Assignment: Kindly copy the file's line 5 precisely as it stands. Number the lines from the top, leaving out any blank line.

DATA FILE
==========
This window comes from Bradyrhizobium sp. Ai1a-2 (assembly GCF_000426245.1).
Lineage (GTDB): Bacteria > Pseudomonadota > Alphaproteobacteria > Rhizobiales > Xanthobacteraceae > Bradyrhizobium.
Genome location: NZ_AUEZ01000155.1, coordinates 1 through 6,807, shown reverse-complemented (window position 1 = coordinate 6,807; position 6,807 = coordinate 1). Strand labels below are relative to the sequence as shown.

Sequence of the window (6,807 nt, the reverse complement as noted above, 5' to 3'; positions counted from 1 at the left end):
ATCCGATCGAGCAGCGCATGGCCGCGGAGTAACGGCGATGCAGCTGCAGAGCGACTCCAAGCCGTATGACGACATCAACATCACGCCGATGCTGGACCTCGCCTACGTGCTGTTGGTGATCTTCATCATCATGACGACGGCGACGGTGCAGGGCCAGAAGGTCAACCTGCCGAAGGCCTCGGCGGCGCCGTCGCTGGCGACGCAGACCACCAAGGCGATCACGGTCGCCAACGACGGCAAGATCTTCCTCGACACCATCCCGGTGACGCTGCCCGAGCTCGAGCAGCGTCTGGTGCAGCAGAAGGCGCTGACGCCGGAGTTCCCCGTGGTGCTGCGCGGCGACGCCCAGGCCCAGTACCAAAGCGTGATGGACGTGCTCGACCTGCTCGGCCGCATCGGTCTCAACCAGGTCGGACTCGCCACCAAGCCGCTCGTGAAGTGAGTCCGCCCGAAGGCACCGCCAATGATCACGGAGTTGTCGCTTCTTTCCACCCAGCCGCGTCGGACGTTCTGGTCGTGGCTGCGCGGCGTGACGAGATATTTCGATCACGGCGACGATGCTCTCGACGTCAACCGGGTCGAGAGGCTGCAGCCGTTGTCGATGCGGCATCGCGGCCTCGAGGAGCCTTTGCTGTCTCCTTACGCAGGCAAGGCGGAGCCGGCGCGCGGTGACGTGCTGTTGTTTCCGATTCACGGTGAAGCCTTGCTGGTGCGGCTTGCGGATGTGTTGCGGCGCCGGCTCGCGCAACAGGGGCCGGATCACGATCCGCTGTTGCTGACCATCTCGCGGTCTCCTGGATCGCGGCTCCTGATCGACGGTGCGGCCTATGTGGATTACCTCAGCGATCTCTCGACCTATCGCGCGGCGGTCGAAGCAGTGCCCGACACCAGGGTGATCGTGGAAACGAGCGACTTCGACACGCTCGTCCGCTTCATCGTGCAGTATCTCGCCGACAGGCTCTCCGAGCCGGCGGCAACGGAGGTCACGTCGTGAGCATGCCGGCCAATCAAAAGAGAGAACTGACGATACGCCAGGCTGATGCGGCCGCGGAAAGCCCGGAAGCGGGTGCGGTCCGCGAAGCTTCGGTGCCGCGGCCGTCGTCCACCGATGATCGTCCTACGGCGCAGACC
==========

ATCCGATCGAGCAGCGCATGGCCGCGGAGTAACGGCGATGCAGCTGCAGAGCGACTCCAAGCCGTATGACGACATCAACATCACGCCGATGCTGGACCTCGCCTACGTGCTGTTGGTGATCTTCATCATCATGACGACGGCGACGGTGCAGGGCCAGAAGGTCAACCTGCCGAAGGCCTCGGCGGCGCCGTCGCTGGCGACGCAGACCACCAAGGCGATCACGGTCGCCAACGACGGCAAGATCTTCCTCGACACCATCCCGGTGACGCTGCCCGAGCTCGAGCAGCGTCTGGTGCAGCAGAAGGCGCTGACGCCGGAGTTCCCCGTGGTGCTGCGCGGCGACGCCCAGGCCCAGTACCAAAGCGTGATGGACGTGCTCGACCTGCTCGGCCGCATCGGTCTCAACCAGGTCGGACTCGCCACCAAGCCGCTCGTGAAGTGAGTCCGCCCGAAGGCACCGCCAATGATCACGGAGTTGTCGCTTCTTTCCACCCAGCCGCGTCGGACGTTCTGGTCGTGGCTGCGCGGCGTGACGAGATATTTCGATCACGGCGACGATGCTCTCGACGTCAACCGGGTCGAGAGGCTGCAGCCGTTGTCGATGCGGCATCGCGGCCTCGAGGAGCCTTTGCTGTCTCCTTACGCAGGCAAGGCGGAGCCGGCGCGCGGTGACGTGCTGTTGTTTCCGATTCACGGTGAAGCCTTGCTGGTGCGGCTTGCGGATGTGTTGCGGCGCCGGCTCGCGCAACAGGGGCCGGATCACGATCCGCTGTTGCTGACCATCTCGCGGTCTCCTGGATCGCGGCTCCTGATCGACGGTGCGGCCTATGTGGATTACCTCAGCGATCTCTCGACCTATCGCGCGGCGGTCGAAGCAGTGCCCGACACCAGGGTGATCGTGGAAACGAGCGACTTCGACACGCTCGTCCGCTTCATCGTGCAGTATCTCGCCGACAGGCTCTCCGAGCCGGCGGCAACGGAGGTCACGTCGTGAGCATGCCGGCCAATCAAAAGAGAGAACTGACGATACGCCAGGCTGATGCGGCCGCGGAAAGCCCGGAAGCGGGTGCGGTCCGCGAAGCTTCGGTGCCGCGGCCGTCGTCCACCGATGATCGTCCTACGGCGCAGACC